The Awesome Phylotaxis
Seed Magazine, probably the most philosophical of science periodicals, has Announced the Winners for it’s essay contest on the topic of Science Literacy. I do need to take a moment to agree with this complaint about Seed’s failure to acknowledge submissions being pretty rude; with that being said, I did enjoy both winning entries. The winner, Scientific Literacy and the Habit of Discourse, was highly academic and enjoyably erudite, while second place, Camelot is Only a Model, was down to Earth and insightful. I recommend both essays, which are brief, fulfilling reads.
This also frees me up to post my entry (PDF):
An Age of Science
Just as people may grow addicted to exercise, sweets, drugs, or even mind-freezing self-righteous indignation, people come to crave that spine-tingling sense of awe that comes with discovery. Scientific Literacy is a state of mind where we fall in love with the immense, complex beauty of the world and want to spend the rest of our lives adventuring in it. The scientifically literate recognize the repeatable, quantifiable, and testable nature of truth (with a lower-case “t”), and our interactions with reality are clearer, and more practical for this insight.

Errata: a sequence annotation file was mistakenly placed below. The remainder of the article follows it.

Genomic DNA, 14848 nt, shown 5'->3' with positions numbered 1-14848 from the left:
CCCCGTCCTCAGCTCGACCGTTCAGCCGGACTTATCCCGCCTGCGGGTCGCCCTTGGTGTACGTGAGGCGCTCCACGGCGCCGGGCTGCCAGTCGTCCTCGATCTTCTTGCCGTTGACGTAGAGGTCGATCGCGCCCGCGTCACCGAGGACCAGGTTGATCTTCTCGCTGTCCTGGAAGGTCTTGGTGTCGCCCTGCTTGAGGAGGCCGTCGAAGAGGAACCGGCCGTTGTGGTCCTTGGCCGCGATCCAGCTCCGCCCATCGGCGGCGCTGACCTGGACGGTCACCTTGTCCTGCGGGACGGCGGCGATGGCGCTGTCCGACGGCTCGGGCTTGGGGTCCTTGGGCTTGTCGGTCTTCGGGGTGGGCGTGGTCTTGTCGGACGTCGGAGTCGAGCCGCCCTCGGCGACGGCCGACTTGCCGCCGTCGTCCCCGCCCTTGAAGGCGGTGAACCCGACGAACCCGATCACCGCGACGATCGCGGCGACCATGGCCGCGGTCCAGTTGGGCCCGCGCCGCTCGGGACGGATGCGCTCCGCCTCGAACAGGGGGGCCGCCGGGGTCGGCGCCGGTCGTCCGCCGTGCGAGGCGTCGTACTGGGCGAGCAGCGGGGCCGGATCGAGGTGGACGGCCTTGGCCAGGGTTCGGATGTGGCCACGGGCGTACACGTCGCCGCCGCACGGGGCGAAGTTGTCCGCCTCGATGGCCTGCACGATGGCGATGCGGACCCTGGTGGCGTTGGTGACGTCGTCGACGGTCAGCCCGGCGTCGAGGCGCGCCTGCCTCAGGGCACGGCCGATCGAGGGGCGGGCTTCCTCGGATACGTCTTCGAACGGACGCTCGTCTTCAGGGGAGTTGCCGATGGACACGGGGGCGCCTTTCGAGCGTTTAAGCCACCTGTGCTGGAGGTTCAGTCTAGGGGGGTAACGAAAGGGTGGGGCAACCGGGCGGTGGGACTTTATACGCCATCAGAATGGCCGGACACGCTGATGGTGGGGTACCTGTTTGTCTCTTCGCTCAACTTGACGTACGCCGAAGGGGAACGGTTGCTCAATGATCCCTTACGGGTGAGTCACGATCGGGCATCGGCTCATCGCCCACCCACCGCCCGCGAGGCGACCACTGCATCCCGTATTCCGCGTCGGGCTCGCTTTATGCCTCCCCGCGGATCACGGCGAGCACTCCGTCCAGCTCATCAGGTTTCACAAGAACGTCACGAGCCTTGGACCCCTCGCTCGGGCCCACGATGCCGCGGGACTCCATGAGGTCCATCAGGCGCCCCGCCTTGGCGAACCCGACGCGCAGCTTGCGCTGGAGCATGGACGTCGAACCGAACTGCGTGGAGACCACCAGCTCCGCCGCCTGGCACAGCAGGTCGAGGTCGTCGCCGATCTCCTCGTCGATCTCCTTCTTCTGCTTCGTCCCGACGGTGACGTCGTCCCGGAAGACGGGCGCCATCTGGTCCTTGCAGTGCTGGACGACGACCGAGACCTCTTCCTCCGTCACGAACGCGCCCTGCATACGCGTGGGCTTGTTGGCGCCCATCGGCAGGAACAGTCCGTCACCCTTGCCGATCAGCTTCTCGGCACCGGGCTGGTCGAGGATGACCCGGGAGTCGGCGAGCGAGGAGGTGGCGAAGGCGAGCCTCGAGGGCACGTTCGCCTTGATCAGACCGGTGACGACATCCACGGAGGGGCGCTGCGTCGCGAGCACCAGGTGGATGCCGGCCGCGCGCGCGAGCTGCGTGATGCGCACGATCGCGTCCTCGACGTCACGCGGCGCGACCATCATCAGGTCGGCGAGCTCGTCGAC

We are the ones who see the programming code running reality and yearn to decompile it. We are keenly aware of the 13.7 billion-year chain of chance that led from our quarks condensing into our atomic nuclei, which captured our electrons, fusing hydrogen into helium into our carbon inside the forge of stars, cast out in supernovas and into the algorithm of natural selection that merged protobionts into bacteria into our mitochondria, powering single cells into somatic-cells, communing into organisms of growing complexity all the way up to our homo sapiens–we who are privileged to wonder, What’s it all about?
The Information Age has inundated us in a flood of data, and human minds are flailing to keep from drowning in it. To protect the integrity of our cognitive schemas, each one of us must learn to live the Scientific Method. Every new member of the Internet must unlearn the conditioned behavior of believing everything they read, to fact-check the urban legends and misleading rhetoric that clog our inboxes and Web searches, to challenge cherished ideas we have always taken for granted, to question question question. “The more we study the more we discover our ignorance,” as Percy Bysshe Shelley noted. The Internet has become the collective peer-review journal for the entire human race, a memepool where digitized ideas are forced into a survival of the fittest competition for mindshare in the mental ecosystems hosted in our brains.